Image of thunderclouds rising above the Earth’s limb, collected by the Himawari satellite.

I personally became interested in working with oblique imagery from Planet’s SkySat constellation while trying to visualize a series of deadly debris flows that struck Montecito, California after devastating wildfires swept through the mountains above the town.

Debris flow, Montecito, California acquired on January 12, 2018. ©Planet Labs, Inc. CC BY 4.0.

Unfortunately, the top-down view lacks the visual cues that convey a sense of depth and obscures the relationship between terrain and landslide. Oblique imagery, however, is more like our everyday perspective and gives an immediate sense of how topography contributed to the disaster.

Thomas fire burn scar and debris flow, Montecito, California acquired on January 27, 2018. ©Planet Labs, Inc. CC BY 4.0.
Detail of the image above, debris flow, Montecito, California acquired on January 27, 2018. ©Planet Labs, Inc. CC BY 4.0.

Let’s take a look at how oblique satellite imagery is acquired with the help of this image of another California natural hazard—wildfire. The Kincade Fire ravaged Sonoma county in October and November 2019. This view, acquired while the fire was at its height, highlights the relationship between fire, smoke, and terrain. To get it, Planet’s collection planning team had to aim the satellite far off its ground track.

Smoke rising from the Kincade Fire, near Healdsburg and Mount St. Helena, Sonoma County, California. Acquired October 27, 2019. ©Planet Labs, Inc. CC BY 4.0.

The image was collected at 60˚off nadir — more than twice as far from straight down as a high-res satellite typically operates (plus or minus 30˚). Smaller angles are considered “near-nadir” meaning the imagery can be made to behave more or less like a map.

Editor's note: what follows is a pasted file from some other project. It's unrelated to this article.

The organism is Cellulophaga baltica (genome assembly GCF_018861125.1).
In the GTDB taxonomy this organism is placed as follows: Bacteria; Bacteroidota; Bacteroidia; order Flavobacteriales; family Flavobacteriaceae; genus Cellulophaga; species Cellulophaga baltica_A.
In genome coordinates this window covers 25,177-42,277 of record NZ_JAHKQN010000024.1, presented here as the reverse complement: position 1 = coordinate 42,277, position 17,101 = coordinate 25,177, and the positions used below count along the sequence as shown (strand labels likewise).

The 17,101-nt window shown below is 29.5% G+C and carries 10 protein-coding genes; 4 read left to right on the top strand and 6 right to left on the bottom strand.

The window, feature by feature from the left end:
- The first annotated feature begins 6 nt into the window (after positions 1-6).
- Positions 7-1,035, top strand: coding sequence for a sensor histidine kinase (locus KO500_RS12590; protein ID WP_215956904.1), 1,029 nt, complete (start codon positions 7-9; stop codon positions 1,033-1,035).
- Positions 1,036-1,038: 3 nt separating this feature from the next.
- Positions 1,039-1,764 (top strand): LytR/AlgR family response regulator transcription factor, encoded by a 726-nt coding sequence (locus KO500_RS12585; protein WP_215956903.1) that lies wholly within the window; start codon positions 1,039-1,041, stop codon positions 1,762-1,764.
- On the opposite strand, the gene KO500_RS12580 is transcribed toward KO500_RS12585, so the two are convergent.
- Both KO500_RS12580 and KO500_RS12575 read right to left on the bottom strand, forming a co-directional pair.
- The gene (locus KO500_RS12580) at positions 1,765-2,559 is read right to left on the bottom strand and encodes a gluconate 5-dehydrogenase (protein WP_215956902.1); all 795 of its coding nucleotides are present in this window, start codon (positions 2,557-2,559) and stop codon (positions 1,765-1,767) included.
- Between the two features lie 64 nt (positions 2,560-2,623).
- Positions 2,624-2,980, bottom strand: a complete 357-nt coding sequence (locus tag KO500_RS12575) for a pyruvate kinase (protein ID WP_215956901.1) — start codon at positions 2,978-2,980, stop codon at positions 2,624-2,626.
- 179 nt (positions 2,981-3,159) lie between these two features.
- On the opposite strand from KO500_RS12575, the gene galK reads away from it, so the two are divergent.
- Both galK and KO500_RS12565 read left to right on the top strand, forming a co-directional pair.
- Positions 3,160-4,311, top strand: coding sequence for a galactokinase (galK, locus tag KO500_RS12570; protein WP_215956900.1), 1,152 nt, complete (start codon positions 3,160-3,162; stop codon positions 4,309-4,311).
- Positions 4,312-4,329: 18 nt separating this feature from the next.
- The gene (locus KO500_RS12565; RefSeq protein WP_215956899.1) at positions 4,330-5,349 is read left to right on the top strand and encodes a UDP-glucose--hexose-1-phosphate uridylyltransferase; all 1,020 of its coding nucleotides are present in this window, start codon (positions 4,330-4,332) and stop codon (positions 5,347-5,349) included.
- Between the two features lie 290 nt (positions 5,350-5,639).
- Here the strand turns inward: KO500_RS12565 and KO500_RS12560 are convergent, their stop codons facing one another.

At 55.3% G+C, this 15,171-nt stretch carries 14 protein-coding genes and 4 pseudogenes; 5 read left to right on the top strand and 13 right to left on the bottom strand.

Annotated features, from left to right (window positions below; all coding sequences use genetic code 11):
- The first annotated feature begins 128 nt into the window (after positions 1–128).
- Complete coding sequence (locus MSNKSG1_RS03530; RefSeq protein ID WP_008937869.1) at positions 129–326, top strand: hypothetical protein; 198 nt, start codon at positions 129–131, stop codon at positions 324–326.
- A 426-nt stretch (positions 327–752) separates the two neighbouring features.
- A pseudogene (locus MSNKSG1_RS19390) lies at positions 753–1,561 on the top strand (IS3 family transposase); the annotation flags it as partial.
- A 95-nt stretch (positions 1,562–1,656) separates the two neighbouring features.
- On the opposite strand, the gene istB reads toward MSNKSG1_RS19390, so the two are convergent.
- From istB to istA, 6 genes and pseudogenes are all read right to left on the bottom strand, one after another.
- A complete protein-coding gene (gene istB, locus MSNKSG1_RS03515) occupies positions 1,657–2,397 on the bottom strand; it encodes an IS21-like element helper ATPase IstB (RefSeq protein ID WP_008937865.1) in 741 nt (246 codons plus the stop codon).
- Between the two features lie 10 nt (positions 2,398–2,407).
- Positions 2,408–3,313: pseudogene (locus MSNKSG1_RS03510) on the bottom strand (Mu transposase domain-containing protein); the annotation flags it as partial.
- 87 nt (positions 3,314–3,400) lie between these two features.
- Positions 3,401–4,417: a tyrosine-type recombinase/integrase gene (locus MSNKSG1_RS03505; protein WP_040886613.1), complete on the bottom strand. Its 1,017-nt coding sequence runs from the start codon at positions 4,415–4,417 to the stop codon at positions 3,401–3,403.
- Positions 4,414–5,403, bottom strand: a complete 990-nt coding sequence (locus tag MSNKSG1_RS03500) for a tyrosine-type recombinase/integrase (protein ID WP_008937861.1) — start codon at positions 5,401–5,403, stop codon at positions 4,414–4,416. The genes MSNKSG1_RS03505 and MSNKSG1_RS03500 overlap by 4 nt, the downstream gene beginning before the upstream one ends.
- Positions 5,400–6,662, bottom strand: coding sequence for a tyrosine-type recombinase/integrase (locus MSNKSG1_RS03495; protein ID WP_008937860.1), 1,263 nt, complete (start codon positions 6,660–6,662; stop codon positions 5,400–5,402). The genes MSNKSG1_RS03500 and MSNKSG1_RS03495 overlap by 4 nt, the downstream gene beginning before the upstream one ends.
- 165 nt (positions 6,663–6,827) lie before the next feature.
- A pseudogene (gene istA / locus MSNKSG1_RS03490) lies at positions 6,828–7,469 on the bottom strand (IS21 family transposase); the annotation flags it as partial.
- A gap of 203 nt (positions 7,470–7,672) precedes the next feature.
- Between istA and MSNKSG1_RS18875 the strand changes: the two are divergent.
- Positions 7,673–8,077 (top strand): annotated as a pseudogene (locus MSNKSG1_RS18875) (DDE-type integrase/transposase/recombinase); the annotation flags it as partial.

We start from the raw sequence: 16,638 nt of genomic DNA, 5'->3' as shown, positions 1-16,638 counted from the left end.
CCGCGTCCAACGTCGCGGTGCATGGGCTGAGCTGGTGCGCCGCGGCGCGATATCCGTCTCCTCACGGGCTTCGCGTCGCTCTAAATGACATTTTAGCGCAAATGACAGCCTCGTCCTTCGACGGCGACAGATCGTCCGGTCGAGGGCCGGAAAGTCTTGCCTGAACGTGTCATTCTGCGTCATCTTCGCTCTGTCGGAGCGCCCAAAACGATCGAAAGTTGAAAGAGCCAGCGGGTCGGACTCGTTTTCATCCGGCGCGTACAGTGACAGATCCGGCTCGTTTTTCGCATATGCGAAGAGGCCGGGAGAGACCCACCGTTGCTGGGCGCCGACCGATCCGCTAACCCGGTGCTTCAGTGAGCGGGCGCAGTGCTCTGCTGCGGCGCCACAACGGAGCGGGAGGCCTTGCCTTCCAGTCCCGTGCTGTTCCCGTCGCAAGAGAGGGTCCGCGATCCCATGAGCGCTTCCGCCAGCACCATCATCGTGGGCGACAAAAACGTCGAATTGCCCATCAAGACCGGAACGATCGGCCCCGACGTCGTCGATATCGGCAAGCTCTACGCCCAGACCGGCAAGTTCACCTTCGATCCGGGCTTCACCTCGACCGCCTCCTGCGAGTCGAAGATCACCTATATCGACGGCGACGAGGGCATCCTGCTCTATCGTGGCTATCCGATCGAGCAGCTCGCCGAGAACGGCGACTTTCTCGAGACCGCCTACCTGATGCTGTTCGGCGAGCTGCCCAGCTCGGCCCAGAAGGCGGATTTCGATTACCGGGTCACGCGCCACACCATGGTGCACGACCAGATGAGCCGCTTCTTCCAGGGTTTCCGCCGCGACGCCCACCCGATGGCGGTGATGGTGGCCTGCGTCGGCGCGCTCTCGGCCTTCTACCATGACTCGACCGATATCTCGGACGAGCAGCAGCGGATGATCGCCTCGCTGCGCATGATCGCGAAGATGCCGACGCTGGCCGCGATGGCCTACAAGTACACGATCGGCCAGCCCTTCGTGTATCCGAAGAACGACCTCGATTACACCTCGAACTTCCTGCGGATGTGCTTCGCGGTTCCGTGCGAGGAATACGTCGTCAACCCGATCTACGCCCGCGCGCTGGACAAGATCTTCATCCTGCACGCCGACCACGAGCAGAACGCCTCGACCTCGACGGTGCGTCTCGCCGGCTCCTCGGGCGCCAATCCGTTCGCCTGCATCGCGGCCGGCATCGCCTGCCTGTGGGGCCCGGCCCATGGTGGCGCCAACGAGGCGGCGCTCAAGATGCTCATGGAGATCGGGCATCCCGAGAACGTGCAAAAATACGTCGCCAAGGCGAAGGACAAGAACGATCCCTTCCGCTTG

Image collected by the Moderate Resolution Imaging Spectroradiometer aboard NASA’s Terra satellite on October 27, 2019. NASA WorldView.

At 60˚ off-nadir at an altitude of 500 kilometers (310 miles), the satellite was extraordinarily far away from the target — in the case of the Kincade Fire more than 1,000 kilometers (620 miles) to the east of Healdsburg, over central Utah.

How does oblique imagery differ from nadir imagery? This view of downtown Houston was collected at only 12˚ off-nadir. It’s sharp, high-resolution, and relatively easy to line up features in the image with their true position on the ground.

Downtown Houston, TX collected 12˚ from nadir. Acquired on April 1, 2020. ©Planet Labs, Inc. CC BY 4.0.

This oblique image taken at 60˚ shows the profile of the downtown skyline at the expense of the map-like precision we take for granted in satellite imagery. It’s also lower resolution, has more interference from the atmosphere, and was harder to collect and process. And yet…there’s something compelling about this viewpoint.

Downtown Houston, TX collected 60˚ off-nadir. Acquired on March 14, 2018. ©Planet Labs, Inc. CC BY 4.0.

So why bother? There are a few concrete applications — like the ability to see under things. This off-nadir view of the North Korean port of Sinpho, reveals a submarine berthed beneath a newly constructed awning, meant to hide its presence from overhead observers.

Sinpho, North Korea, acquired on October 8, 2019. ©Planet Labs, Inc. CC BY 4.0.

Combine oblique images with nadir images and it’s possible to derive the 3D shape of a surface and create a digital elevation model. The more images collected at a wider variety of angles, the more accurate and detailed the map.

Colorized shaded relief of the Morenci Mine, Arizona, based on a digital elevation model created by Saif Aati, California Institute of Technology, based on SkySat data. ©Planet Labs, Inc. CC BY 4.0.